| 8:21 am on Jul 21, 2006 (gmt 0)|
From an SEO pint of view #2 is better if the copy is written professionally.
From financial point of view, obviously free content is better, but in reality it is not, as from a Site management point of view again #2 is better, content entered by strangers has to be closely monitored.
Which do you think will convert better for your advertisers? Another question you have to ask yourself.
I would choose less frequent quality over daily low quality content.
| 9:37 am on Jul 21, 2006 (gmt 0)|
'Free' articles are usually rubbish that people have thrown together to get a link back - they submit the same trash to 2,000 sites (and in most cases, it was unoriginal in the first place).
All that merely clutters the web with duplicate garbage, and Google - quite rightly - has developed an allergy to the stuff (as have I ;) ).
Google LOVES original, unique content; so your site will do much, much better, medium to long term, with your own work.
Slower to get going - but well worth the patience.
| 6:01 am on Jul 22, 2006 (gmt 0)|
#2 is the best way hands down.
#1 could get you sued. Do you know that all of this free content is legal? Sure, you can have your fun little disclaimers, but you will be first in line to be sued. After your civil case, you can then proceed against others--if you even know who they really are.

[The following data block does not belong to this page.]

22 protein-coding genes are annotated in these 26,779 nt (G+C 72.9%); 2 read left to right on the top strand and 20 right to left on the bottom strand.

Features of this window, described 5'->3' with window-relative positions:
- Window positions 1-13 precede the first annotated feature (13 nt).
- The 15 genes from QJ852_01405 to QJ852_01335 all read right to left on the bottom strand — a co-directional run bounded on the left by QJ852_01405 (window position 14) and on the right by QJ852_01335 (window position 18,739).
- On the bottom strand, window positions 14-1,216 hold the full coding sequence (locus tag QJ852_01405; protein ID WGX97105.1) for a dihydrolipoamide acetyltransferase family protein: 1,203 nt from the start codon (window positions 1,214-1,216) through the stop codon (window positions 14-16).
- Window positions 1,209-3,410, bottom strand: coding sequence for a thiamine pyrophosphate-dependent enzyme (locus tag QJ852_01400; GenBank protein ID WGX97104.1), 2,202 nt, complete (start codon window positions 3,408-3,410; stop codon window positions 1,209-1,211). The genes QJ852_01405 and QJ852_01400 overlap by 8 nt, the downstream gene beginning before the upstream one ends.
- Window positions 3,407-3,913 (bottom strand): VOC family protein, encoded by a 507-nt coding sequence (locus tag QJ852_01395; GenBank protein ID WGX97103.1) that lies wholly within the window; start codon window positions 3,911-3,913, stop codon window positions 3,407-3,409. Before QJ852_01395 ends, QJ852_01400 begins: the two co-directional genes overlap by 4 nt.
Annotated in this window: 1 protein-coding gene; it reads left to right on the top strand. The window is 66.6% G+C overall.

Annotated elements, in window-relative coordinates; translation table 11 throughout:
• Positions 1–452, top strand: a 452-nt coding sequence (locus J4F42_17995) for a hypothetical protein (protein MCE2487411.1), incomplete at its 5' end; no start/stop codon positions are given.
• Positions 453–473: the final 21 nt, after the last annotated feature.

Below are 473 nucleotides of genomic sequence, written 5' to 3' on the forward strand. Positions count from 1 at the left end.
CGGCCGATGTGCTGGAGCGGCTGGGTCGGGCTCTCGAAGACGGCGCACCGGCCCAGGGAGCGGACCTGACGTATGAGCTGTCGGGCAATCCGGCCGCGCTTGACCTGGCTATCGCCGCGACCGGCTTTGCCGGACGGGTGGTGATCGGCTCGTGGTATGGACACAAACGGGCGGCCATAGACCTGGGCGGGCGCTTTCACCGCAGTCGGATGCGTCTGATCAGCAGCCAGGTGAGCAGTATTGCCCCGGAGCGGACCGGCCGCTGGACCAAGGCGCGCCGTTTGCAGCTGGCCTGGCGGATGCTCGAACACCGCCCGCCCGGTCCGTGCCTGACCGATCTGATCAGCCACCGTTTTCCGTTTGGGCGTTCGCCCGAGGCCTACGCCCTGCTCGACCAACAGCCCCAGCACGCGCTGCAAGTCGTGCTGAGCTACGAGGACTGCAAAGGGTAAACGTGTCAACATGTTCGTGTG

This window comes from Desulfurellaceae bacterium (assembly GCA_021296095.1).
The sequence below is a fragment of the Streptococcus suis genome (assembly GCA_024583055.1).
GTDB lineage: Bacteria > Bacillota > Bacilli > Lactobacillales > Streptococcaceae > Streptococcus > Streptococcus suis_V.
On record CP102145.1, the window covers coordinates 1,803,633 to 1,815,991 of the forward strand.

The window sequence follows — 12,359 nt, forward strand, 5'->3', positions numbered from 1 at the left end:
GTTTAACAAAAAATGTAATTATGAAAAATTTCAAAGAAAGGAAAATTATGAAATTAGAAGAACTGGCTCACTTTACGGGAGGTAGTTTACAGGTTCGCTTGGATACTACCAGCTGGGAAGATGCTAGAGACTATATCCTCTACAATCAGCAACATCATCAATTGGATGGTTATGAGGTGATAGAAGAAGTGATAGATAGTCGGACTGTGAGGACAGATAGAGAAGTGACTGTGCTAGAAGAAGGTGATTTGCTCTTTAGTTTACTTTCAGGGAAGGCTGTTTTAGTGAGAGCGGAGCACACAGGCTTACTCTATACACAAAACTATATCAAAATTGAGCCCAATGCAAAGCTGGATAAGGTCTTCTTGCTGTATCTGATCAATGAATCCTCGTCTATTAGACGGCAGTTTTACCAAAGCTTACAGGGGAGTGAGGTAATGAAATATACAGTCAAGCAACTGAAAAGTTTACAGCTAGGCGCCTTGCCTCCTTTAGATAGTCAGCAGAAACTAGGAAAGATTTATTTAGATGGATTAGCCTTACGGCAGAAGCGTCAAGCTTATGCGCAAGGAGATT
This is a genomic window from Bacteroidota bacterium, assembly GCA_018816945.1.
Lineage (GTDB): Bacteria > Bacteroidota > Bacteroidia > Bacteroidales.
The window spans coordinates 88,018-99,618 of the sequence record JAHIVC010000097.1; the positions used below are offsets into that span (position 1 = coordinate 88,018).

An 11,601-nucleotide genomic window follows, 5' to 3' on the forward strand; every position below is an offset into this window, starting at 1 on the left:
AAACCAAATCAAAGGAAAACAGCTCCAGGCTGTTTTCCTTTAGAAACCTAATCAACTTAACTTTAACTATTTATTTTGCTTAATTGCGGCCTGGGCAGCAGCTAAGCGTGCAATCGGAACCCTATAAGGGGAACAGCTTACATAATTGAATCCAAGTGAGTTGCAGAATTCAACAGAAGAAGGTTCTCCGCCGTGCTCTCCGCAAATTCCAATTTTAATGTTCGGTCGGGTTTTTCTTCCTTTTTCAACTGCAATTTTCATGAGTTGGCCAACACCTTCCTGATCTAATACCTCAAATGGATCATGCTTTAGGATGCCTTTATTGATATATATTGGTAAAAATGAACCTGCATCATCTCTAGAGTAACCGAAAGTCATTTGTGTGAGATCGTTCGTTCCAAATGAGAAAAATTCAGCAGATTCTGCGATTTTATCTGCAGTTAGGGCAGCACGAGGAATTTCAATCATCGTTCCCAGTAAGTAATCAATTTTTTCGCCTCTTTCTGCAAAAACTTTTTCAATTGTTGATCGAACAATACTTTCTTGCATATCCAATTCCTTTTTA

I have run an articles submission website for about 9 months or so now. Let me tell you this. 99.5% of the articles submitted are garbage. On a scale of 1-10, the writing is between 1 and 4 on average.
Sure, people think they are writing well, but that's like a minor league ball player thinking he is great.
Hire real writers and get real content.
| 11:24 am on Jul 23, 2006 (gmt 0)|
I think both are viable alternatives. It depends on your industry. I work with writers who write for free all the time and believe me, the articles are not trash nor duplicated. It depends on the type of site and how you set the terms from the get go.
| 5:28 pm on Jul 23, 2006 (gmt 0)|
Link popularity and content, which affect traffic more?
| 9:12 am on Jul 25, 2006 (gmt 0)|
Harry, could you maybe give your opinion/experience about what kind of industries/sites are viable for article submission, and which ones arenít?
[edited by: Kneek at 9:14 am (utc) on July 25, 2006]
| 9:55 am on Jul 25, 2006 (gmt 0)|
I agree, writing your own content is definitely the way to go.
Using many of the article databses is like sifting for gold. Although there often are good articles amongst them it can be a bit labourious and I can't imagine the approach is good for engaging visitors.
On that subject, has anyone had any success from the other end of it? (i.e submitting their own articles to directories)
| 12:56 pm on Jul 25, 2006 (gmt 0)|
I think sites that cover current events in many industry are better suited to the collaborative approach. There are so many things and interests to cover in a niche, that more people willing to do it for free is an asset.
However, if you want to publish the defitive article on a type of drug or any kind of self help, resource (think evergreen) contents, yopu'll require better writers. That means you may have to pay.
| 2:56 pm on Jul 26, 2006 (gmt 0)|
If you write good enough stuff yourself, it will attract a better quality of user-submitted articles. People don't tend to want to build a site on their own, but if they feel like they're part of something bigger then they'll be far more likely to make an effort. That's what Wikipedia is built upon, basically.